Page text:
Tuesday, November 23, 2010

Tuesday's "vintage" children's picture books

This is a quick post as I am feeling a little worn out. Emma was up again at 6 and my left leg is killing me. I wanted to post my five favorite “vintage” children’s books. I feel I do not need to talk about Madeline or Babar, Winnie or Curious George; those are true classics and speak for themselves. I want to present other classics that perhaps might go unnoticed or under appreciated.

The first one was actually just brought to my attention by my good friend Claudia. I had heard of Anatole but never really paid attention to him. This book is a delight and if you loved Ratatouille, I believe this had to have been the inspiration, you will love Anatole. Anatole is a beret wearing mouse living on the outskirts of Paris. He discovers that humans actually do not like mice and he begins on a quest to convert human’s misconception of mice. The illustrations are just as wonderful and any Francophile like me will adore this timeless book.

I saw this book at the Strand years ago and I simply feel in love. It is a humorous story of this good hearted, silly goose who after finding a book believes she has gained a huge amount of wisdom. What ensues is a hilarious set of misadventures cause by her ill suited advice.

I still have my copy of Ping written by Marjorie Flack and illustrated by Kurt Wise. This was one of my favorite books growing up. I never grew tired of it. It is for the older child, 5 and up but such a sweet tale of a little duck who gets separated from him family and sets off on an adventure to find his way back home.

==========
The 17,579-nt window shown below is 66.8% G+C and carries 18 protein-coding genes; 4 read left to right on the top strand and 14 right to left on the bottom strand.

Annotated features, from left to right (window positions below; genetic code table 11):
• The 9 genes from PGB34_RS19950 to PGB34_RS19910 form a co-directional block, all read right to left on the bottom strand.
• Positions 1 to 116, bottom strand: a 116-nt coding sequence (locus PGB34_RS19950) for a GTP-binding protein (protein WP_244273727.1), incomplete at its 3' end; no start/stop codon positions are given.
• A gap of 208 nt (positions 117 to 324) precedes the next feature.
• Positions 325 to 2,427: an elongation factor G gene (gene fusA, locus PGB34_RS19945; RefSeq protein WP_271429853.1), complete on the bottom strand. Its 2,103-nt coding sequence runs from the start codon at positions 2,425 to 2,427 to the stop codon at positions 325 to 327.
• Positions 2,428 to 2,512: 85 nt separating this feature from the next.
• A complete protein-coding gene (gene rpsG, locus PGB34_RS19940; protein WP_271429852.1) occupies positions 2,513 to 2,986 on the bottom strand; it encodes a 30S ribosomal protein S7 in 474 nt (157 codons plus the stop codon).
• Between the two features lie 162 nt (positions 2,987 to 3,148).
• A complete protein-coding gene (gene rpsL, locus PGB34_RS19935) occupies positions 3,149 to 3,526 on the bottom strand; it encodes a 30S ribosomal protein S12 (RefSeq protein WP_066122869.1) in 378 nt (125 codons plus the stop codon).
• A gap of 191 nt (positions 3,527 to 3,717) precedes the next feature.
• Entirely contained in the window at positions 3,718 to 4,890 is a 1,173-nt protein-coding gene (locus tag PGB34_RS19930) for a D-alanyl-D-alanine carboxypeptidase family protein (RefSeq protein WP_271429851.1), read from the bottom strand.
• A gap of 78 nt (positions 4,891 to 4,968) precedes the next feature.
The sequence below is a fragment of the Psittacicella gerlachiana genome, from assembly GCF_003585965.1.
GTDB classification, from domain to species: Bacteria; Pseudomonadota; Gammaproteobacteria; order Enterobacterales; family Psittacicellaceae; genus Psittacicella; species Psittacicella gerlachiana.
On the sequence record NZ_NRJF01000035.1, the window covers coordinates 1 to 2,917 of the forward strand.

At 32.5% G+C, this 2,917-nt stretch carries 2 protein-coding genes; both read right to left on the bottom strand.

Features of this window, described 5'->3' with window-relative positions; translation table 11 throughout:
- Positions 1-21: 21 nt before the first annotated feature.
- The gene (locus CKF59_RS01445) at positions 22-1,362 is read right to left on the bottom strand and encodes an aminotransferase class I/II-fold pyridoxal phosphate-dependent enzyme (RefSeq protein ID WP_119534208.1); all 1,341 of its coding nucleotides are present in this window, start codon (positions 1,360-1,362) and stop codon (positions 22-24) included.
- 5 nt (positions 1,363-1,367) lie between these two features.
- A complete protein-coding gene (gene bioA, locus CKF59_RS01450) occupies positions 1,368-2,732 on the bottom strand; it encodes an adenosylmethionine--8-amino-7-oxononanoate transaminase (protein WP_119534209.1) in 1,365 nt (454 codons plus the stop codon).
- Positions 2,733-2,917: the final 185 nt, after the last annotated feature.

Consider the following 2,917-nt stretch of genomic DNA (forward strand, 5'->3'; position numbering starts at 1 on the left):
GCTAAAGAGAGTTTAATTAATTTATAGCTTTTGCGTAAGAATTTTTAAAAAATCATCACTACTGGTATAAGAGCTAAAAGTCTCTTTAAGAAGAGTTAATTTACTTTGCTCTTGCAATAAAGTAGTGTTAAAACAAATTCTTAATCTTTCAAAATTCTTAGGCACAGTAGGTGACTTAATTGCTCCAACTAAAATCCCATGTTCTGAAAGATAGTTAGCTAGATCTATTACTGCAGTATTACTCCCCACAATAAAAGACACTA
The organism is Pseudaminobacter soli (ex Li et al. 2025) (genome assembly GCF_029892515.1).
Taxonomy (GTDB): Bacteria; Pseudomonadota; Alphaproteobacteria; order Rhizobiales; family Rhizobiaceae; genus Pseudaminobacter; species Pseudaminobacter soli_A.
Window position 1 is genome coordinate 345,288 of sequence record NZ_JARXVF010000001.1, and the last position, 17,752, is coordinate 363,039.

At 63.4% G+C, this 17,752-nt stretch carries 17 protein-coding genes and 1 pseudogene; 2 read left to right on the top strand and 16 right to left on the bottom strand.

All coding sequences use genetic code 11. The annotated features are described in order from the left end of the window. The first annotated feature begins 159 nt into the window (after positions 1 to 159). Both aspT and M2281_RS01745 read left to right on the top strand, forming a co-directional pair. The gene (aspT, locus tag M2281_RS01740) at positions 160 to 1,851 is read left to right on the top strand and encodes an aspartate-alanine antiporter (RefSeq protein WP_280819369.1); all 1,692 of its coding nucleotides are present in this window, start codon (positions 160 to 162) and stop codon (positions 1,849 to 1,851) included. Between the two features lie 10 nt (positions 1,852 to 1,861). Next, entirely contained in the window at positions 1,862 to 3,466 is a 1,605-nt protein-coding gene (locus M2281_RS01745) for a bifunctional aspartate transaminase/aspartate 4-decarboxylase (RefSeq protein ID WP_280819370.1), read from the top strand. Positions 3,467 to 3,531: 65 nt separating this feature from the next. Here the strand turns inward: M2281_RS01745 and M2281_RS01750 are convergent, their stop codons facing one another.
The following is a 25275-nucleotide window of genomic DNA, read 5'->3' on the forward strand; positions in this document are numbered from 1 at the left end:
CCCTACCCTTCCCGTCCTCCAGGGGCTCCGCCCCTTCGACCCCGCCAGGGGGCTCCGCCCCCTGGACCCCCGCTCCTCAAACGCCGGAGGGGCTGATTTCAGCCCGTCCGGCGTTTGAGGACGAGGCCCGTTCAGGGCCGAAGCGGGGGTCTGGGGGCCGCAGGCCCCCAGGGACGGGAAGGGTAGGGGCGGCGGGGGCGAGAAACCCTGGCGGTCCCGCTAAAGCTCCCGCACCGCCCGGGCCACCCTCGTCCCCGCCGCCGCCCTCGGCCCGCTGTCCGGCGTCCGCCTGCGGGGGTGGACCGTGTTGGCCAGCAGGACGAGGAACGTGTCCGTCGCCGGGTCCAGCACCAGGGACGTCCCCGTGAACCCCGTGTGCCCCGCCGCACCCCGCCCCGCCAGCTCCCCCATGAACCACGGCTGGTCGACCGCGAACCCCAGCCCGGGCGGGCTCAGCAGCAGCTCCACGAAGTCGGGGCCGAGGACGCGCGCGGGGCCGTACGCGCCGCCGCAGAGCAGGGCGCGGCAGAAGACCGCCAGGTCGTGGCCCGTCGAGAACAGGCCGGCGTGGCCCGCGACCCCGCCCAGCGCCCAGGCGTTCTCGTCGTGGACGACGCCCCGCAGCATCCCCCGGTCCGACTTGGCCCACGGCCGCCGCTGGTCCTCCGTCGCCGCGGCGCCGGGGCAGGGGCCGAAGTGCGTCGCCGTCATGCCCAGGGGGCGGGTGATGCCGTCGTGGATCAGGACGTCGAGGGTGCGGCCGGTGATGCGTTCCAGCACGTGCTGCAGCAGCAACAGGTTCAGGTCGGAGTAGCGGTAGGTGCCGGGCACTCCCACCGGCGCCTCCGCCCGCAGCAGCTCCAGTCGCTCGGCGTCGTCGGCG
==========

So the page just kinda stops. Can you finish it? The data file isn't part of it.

If you are a fan of graphic design Bruno Munari's Zoo book will not disappoint. When I first saw this book 4 years ago I thought it was a contemporary book and I was pleasantly surprised to find out it was first written in 1963. It was ahead of its time and is still such a visual feast. His illustrations and use of words are so inventive and extremely original. Your wee ones will love to look at his bold illustrations while adults will enjoy the graphic element and play on words.

I love the Little Prince so much. This is probably the most classic book on this list and I feel this book needs no explanation. The story is simple; the narrator is a downed pilot in the Sahara Desert who comes across a little prince who tells of his adventure from planet to planet. There are several morals to this story some of which young kids might not get at the first go, but it is a book that they will revisit throughout their lives. I first read it in 5th grade so it is a book for the older readers and not a picture book, but I just had to through him in the mix.

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